The New Unfair Competition Act of the State of Washington and Its Effects on the Manufacturing Industry of China

By Zhang Guangliang, Associate Professor of Law School of Renmin University of China,[Unfair Competition]

An Act entitled, Sale of Products — Stolen or Misappropriated Information Technology, was enacted by the State of Washington (Washington) this year and became effective on July 22nd, 2011. Under this act, a business that manufactures a product while using stolen or misappropriated information technology (stolen IT) in its business operations engages in unfair competition when the product is sold in Washington, either separately or as a component of another product, in competition with a product made without use of stolen IT. A new cause of action allows private plaintiffs or the Attorney General to sue anyone who engages in this unfair competition, or to bring a claim against products made using stolen IT. The State of Louisiana also passed a similar act. And recently attorneys general representing 36 states and 3 territories of the Unites States wrote to the Federal Trade Commission (FTC). They are urging the FTC to consider how the penalties for unfair methods of competition prohibition in Section 5 of the Federal Trade Commission Act can be utilized and broadened to attack the issue of unfair competition at the federal level.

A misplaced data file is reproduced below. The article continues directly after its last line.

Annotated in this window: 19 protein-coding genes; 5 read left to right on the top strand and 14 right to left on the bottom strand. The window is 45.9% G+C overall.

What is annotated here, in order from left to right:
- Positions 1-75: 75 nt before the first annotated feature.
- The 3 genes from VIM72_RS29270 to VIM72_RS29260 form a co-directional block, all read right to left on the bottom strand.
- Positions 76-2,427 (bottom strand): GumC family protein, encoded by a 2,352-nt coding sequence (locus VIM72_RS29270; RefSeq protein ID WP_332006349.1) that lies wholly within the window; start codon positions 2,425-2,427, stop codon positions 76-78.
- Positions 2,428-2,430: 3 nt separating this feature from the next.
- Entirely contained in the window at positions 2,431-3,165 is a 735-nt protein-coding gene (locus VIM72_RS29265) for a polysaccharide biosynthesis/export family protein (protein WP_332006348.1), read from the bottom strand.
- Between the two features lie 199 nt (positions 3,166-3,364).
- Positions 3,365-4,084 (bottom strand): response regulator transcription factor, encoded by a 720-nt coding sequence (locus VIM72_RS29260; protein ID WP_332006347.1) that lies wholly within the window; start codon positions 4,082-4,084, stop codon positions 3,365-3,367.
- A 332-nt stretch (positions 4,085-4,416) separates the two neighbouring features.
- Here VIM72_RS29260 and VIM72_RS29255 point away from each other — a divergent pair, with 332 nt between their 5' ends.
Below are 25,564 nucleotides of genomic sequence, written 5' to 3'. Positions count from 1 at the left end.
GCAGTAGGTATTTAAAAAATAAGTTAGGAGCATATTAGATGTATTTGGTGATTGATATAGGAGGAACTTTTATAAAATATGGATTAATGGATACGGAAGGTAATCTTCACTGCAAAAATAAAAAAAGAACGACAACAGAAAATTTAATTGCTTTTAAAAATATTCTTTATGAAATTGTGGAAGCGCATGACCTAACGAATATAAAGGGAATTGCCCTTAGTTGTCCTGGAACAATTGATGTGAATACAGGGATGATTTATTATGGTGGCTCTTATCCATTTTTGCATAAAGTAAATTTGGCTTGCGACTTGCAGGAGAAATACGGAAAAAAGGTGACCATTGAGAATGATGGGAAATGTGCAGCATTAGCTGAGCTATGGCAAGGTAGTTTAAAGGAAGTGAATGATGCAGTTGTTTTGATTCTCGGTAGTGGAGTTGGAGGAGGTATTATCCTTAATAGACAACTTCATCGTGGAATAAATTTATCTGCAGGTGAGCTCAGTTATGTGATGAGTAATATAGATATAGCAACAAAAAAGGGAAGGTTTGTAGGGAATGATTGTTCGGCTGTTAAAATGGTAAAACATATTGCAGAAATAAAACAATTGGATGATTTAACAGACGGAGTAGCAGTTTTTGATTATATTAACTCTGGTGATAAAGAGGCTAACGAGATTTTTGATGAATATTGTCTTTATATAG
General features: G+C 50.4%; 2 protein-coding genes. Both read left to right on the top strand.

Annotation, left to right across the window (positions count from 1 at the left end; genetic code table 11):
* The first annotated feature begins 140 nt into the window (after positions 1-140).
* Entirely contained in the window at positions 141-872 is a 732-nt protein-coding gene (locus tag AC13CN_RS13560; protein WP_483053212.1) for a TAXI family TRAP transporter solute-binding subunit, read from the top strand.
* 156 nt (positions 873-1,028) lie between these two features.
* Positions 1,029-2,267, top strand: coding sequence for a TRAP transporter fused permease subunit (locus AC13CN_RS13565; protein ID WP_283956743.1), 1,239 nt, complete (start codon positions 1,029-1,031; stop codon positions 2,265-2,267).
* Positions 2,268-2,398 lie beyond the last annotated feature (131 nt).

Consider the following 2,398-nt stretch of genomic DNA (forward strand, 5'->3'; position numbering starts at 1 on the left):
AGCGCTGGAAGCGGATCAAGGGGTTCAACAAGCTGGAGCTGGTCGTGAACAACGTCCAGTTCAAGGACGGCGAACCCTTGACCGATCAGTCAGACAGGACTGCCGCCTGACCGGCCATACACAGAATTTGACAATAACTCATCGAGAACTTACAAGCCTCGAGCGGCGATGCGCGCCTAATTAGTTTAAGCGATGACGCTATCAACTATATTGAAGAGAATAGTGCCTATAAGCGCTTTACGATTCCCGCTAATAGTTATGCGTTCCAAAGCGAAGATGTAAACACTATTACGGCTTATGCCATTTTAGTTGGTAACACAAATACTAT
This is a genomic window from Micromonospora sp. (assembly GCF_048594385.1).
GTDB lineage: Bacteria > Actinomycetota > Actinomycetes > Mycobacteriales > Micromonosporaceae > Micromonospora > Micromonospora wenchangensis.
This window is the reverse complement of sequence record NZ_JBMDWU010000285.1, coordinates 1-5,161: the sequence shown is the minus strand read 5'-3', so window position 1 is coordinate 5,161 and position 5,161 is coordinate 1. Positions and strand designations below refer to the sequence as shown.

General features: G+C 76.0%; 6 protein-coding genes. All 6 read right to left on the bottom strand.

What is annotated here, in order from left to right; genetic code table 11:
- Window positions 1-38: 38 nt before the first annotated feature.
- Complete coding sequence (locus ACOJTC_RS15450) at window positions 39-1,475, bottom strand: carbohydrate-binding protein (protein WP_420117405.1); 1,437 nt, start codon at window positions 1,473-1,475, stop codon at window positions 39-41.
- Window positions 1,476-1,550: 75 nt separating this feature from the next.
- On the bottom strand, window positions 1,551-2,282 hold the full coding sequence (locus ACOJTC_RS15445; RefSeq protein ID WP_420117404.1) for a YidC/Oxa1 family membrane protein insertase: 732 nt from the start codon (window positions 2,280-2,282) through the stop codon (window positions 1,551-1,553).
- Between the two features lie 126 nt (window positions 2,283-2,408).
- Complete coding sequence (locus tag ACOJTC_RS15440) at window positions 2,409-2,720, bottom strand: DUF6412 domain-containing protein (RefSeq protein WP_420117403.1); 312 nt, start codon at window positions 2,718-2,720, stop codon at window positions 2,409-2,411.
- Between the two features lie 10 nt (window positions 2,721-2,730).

This act will have significant effects on the manufacturing industry of China, which should pay attention to the enforcement of this act and take appropriate measures to avoid the increased legal risks while exporting their products to any state where application of this penalty could affect cost, especially the State of Washington.